Discovery 9 – Communicating Online

August 6, 2009 at 4:43 pm 2 comments

Discover

Image courtesy of DailyPic

Image courtesy of DailyPic

This discovery exercise is going to take a look at some online communication tools that you may already be familiar yet – indeed you may use some of them almost constantly already. But how might a public library service use these ‘every-day’ tools to better reach our customers?

The tools we’ll look at are:

  • Instant Messaging
  • Text Messaging / Texting / SMS
  • Web Conferencing

Instant Messaging (IM)

 IM is real-time online communication between two or more people. Think of it as very fast email exchange between two people! Each person needs to log into the same IM service, and know each others IM name (much like you need to know someone’s phone number before you phone them). Messages are typed and sent to the other person, and sometimes files (pictures, videos etc) can be shared as well. IM is useful because of the immediate response you can get form another person.

Some more information on IM from How Stuff Works and Wikipedia.

Text Messaging / Texting / SMS (Short Message Service)
If you have a mobile phone you probably know about SMS (or text messaging). This service lets you send short messages of up to 160 characters via your mobile phone. There is a basic cost, which you pay as part of your mobile phone plan or pre-paid account.

Read more about SMS at Optus or Telstra.

Web Conferencing

You can conduct or attend live meetings, training or presentations over the internet using web conferencing. This service allows you to sit at your own computer and connect to the conference over the internet. Sometimes this requires a downloaded application on your computer but it can also be a web-based application where you simply enter a URL into your browser to enter the live meeting. These web-based applications use either Java or Flash technology. A webinar is a type of web conference. A webinar can be one-way, with the speaker giving a presentation or it can be collaborative including question and answer or discussion sessions to allow full participation between the audience and the presenter.

 

Play

Instant Messaging (IM)

Join up and start chatting! There are stand-alone IM services, but increasingly IM functions are built into social network sites like Facebook. Some IM services require downloads onto your computer and some work totally online. Some popular online ones are:

1. Register with an IM service. Share your IM name on your blog, or share it with friends, family and workmates. Organise a IM chat with someone at another library branch during work hours if you need to practice (Warren and Neal are happy to chat!)

2. Read about Instant Messaging and libraries in this Library Journal article.

 Text Messaging / Texting / SMS

 If you have never played with SMS, or if you don’t have a mobile phone to SMS with, try asking your work colleagues if they could show you SMS on their phones. Your supervisor may have a work mobile which you may be able to borrow and use to try SMS.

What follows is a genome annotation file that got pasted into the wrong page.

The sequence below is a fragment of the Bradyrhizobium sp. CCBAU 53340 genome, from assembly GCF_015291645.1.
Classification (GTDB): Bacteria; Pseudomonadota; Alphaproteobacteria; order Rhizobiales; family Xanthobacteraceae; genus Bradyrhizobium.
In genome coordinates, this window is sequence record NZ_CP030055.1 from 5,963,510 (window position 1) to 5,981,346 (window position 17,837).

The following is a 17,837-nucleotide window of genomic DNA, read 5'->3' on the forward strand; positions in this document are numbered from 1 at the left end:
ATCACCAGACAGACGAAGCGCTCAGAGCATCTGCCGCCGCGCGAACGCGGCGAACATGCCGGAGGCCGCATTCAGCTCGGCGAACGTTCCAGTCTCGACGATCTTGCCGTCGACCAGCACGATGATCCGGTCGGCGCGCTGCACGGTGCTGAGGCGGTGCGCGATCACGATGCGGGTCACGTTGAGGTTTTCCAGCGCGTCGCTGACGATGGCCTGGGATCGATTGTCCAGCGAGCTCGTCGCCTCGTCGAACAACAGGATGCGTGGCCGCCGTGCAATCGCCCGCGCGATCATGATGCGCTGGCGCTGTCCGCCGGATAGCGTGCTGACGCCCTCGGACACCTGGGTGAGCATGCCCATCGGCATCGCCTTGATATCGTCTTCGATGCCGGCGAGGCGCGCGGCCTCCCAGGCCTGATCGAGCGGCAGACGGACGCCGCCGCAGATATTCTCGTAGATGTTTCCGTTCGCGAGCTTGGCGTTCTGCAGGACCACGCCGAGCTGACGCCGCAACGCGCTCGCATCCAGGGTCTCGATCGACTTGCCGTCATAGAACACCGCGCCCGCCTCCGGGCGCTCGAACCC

Curtin University Library in Australia has an SMS a Query reference service. This paper TXTing Librarians at Curtin (PDF 252 kb) was presented at the Information Online conference in February 2005.

Library Success: A Best Practices Wiki has an extensive list of libraries using SMS and IM for Reference and other customer service work.

Web Conferencing

The State Library of Queensland offer free training to public library staff via web conferencing. They are advertised through the opalinfo email list and the software used works well on CityLibraries staff computers. Sign up for a training session!

  

Connect

Post your thoughts about Instant Messaging, SMS/Texting and Webinars in your learning blog. If you already use any of these tools, share what you like about them and how you use them. If this is the first time you have used one of these services, write some ideas about how you might use it at work or home.

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Entry filed under: Uncategorized.

Discovery 8 – Keeping track Discovery 10 – Online Collaboration – Wikis

2 Comments Add your own

  • 1. alison  |  September 14, 2009 at 9:59 pm

    I have recently been involved with online training and have found it amazing. SLQ offers course after course, and you can participate with colleagues or at your own pc. Although trainers save on the cost of morning tea. Hmmm. Still, great innovation

    Reply
  • […] in Discovery 9 we took a look at SMS / texting on mobile phones. The latest mobile phones are almost like fully […]

    Reply

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Acknowledgement

Learning 2.0 is a discovery learning program created by Helene Blowers. Content and style for CityLibrariesLearning has been borrowed and duplicated with permission, under a Creative Commons License.
Creative Commons License
CityLibrariesLearning by CityLibraries Townsville is licensed under a Creative Commons Attribution-Share Alike 2.5 Australia License.
Content has also been borrowed and duplicated under Creative Commons Licenses, from All together Now by the School Library Journal and Michael Stephens and 23 Things on a Stick
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